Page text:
Noel Semple has recently released a paper contributing to the ongoing discussion surrounding the cost of civil justice in Canada. He draws attention to the financially burdensome nature of civil justice claims, as well as temporal and psychological costs involved with legal disputes. His thorough investigation of the issue draws on the National Self Represented Litigants Project for quantitative information about the true costs of accessing civil justice. The paper is available on SSRN.
On the Family Law Refocused blog, Christine Murray has a post on the cost of divorce in Canada and five suggestions to reduce costs for individuals.
Interesting (and rare) article on the business problems of a Toronto-area law firm trying to provide accessible services in today’s Globe and Mail.
There are a variety of issues tied up here, including providing accessible legal services to survivors of domestic abuse, multi-disciplinary partnerships, alternative business structures, and crowdfunding. The article also highlights a need for more discussion about how to run a sustainable legal practice to provide accessible services.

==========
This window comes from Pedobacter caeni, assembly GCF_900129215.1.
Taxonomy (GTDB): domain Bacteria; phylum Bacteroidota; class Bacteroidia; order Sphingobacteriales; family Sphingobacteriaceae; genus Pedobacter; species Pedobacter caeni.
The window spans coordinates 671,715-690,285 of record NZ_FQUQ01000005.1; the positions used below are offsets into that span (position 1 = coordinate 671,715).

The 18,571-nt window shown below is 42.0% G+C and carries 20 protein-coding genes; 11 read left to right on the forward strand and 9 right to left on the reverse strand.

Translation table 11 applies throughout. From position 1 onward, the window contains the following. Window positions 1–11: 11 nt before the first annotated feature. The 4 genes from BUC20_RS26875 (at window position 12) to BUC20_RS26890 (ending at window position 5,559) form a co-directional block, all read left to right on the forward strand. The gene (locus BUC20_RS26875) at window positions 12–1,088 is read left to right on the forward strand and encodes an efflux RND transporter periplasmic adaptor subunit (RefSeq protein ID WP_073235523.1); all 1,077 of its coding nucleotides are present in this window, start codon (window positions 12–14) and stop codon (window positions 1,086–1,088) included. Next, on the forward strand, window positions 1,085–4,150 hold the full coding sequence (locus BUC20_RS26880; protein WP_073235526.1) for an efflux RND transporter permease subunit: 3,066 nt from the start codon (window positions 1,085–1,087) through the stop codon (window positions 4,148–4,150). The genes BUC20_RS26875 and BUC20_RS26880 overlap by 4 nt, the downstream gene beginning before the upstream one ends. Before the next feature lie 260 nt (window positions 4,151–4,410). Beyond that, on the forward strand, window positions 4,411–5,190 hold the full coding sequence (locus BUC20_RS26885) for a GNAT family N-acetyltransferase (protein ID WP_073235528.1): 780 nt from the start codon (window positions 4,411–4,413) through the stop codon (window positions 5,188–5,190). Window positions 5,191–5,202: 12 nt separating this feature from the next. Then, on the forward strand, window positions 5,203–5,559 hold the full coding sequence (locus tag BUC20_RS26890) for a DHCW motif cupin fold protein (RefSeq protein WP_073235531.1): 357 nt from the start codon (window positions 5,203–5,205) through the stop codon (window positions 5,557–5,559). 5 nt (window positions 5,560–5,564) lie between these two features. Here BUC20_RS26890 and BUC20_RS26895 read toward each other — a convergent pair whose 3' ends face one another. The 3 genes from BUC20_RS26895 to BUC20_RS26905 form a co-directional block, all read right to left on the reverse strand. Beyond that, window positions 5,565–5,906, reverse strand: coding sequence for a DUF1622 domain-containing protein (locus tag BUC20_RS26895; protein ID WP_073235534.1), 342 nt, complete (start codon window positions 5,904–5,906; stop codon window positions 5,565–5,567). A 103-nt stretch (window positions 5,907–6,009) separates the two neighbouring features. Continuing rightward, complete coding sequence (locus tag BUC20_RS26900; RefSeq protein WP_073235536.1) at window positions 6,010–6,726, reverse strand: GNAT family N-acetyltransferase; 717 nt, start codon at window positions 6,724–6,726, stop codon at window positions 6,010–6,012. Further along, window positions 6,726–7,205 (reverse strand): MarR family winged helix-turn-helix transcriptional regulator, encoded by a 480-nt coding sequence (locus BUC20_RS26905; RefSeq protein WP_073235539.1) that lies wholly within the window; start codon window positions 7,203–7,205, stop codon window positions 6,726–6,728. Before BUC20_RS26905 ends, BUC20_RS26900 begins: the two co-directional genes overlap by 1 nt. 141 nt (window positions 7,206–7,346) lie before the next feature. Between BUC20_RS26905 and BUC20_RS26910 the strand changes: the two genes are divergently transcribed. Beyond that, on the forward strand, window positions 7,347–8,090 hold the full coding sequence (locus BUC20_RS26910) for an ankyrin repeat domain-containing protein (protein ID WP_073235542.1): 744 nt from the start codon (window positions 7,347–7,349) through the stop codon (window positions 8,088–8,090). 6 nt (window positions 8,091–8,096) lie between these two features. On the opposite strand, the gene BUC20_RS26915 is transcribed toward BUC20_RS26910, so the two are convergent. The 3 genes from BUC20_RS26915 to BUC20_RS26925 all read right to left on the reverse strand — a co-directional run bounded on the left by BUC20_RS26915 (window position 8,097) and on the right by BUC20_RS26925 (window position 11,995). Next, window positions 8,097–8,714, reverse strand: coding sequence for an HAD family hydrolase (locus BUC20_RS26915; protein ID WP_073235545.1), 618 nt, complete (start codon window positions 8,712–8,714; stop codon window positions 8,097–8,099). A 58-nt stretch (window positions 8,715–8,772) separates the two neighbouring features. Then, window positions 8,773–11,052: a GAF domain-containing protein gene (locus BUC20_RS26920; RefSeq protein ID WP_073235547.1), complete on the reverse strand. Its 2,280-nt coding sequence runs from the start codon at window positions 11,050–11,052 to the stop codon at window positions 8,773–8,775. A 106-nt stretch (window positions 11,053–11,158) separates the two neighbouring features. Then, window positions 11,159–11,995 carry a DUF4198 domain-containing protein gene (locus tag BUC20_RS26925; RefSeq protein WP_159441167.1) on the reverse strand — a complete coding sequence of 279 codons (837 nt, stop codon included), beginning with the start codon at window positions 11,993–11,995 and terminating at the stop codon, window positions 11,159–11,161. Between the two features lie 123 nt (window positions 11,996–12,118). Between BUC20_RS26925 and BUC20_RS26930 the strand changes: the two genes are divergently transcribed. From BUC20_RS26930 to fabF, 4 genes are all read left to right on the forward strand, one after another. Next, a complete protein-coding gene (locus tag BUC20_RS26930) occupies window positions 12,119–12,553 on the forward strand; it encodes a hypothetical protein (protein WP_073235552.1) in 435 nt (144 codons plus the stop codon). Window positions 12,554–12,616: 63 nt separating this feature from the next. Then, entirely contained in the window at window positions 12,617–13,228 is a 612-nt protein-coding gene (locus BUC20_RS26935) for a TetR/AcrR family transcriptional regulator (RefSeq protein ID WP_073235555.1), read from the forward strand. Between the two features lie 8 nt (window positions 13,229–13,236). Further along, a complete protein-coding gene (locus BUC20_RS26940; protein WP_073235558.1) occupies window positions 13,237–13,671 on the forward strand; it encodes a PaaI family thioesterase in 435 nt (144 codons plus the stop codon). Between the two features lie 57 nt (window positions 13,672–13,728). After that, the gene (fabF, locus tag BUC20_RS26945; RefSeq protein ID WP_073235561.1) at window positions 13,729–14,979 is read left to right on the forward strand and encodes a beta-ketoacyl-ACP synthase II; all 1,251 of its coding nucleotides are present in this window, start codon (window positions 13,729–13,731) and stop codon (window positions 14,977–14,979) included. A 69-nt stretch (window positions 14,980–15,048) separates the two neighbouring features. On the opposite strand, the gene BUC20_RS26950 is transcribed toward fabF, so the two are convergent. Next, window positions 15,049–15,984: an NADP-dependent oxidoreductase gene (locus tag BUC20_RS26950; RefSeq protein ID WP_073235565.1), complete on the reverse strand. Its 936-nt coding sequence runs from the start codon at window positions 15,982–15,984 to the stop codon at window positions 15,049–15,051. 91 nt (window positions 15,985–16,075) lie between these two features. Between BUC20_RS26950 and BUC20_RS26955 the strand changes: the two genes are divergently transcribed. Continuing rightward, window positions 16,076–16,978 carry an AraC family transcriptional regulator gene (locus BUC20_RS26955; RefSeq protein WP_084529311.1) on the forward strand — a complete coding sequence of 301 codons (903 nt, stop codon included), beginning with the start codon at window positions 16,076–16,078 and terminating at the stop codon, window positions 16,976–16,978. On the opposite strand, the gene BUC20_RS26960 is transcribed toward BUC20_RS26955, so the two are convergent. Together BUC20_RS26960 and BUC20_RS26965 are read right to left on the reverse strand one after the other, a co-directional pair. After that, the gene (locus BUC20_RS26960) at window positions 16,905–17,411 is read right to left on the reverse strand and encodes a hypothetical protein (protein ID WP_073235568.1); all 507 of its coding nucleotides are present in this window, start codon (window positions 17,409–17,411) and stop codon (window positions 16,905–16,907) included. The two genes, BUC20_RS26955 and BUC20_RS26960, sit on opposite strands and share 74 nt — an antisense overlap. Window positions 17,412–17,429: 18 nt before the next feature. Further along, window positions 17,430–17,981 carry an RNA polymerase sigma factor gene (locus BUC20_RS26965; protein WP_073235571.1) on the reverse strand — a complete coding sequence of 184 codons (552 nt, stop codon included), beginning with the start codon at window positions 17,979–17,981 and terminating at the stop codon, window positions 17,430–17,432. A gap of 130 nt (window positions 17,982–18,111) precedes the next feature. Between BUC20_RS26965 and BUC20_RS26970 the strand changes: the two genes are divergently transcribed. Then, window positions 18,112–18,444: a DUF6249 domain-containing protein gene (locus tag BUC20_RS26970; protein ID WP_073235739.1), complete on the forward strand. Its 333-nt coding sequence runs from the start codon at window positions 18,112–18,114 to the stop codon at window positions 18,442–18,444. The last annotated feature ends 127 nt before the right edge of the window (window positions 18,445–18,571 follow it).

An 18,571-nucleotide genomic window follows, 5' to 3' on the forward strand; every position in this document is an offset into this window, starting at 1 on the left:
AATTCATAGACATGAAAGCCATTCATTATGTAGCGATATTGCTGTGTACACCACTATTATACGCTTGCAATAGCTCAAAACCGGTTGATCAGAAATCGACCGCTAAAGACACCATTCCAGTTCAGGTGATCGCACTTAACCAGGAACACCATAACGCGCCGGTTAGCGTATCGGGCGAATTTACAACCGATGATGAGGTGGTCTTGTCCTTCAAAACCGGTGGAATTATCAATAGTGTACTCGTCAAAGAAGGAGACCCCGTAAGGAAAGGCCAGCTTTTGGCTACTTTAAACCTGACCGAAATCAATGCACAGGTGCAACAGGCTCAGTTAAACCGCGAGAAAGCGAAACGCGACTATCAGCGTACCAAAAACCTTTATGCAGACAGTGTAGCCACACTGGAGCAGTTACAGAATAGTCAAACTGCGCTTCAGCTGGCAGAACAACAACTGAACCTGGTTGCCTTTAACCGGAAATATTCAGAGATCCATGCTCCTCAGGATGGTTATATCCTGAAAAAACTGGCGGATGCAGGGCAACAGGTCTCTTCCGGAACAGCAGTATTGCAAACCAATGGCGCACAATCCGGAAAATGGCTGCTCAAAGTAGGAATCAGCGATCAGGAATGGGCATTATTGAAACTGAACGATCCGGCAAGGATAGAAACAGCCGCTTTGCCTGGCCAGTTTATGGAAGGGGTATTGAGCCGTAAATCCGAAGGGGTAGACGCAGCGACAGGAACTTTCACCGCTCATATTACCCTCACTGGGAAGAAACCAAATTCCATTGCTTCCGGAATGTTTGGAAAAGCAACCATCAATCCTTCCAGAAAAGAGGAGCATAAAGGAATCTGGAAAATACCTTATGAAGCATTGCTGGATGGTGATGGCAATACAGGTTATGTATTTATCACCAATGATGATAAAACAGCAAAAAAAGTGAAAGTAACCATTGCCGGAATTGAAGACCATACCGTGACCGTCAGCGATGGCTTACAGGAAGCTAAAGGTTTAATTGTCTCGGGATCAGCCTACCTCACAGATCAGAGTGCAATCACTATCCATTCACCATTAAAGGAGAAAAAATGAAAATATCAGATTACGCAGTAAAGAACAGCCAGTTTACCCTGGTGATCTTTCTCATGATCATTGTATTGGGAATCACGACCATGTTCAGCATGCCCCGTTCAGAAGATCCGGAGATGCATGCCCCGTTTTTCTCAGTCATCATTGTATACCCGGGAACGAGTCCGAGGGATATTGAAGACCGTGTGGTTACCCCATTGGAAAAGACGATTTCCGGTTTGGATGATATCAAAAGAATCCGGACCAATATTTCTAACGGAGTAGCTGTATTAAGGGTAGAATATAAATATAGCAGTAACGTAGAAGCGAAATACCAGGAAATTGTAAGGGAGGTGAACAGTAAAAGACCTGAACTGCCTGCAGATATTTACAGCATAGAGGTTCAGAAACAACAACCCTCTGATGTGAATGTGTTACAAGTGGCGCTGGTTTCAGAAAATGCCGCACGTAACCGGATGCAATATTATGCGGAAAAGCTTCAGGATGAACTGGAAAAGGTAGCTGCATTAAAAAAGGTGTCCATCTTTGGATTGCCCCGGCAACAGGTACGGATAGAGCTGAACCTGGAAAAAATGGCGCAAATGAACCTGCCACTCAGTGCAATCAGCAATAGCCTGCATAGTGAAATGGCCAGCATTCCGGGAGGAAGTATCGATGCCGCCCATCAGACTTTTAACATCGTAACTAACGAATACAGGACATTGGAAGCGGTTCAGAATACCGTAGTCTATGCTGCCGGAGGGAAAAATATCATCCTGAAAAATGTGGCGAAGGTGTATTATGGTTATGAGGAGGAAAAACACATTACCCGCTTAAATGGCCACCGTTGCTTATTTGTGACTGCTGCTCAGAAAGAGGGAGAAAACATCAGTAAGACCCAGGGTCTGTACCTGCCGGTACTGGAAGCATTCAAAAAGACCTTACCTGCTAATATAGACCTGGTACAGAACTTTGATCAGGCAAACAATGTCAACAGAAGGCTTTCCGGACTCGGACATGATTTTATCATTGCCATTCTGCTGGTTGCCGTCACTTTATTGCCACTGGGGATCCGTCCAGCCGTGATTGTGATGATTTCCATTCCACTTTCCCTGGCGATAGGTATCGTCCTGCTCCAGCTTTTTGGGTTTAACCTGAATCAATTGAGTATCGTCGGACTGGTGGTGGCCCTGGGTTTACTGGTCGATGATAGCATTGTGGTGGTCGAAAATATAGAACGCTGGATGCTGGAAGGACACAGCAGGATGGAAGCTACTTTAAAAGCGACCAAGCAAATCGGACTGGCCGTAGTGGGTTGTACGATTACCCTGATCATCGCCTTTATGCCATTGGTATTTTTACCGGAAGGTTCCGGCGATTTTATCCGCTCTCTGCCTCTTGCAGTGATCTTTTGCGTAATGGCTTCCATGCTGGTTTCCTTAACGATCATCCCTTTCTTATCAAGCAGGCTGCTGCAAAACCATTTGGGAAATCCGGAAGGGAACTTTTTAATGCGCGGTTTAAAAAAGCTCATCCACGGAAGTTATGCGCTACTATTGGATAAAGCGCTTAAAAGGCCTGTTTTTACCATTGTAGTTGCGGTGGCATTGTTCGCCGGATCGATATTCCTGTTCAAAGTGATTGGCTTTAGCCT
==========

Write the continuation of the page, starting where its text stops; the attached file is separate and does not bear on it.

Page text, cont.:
In March the Action Committee on Access to Justice and Family Matters convened a meeting of provincial and territorial access to justice groups.
The Canadian Forum on Civil Justice has posted a short blog on the meeting as well as short updates from A2J groups in Quebec, Nova Scotia, and Newfoundland and Labrador.
Access them here.
The Toronto Star has an article discussing how court innovations in New York and Windsor, Ontario, are helping SRLs.
Matt Maurer has a very brief post here on courtroom innovations to help SRLs, and questions what’s being done in the Toronto area.
The Winkler Institute blog has a post by Nicole Aylwin on the first Family Justice and Mental Health Social Lab in Ontario.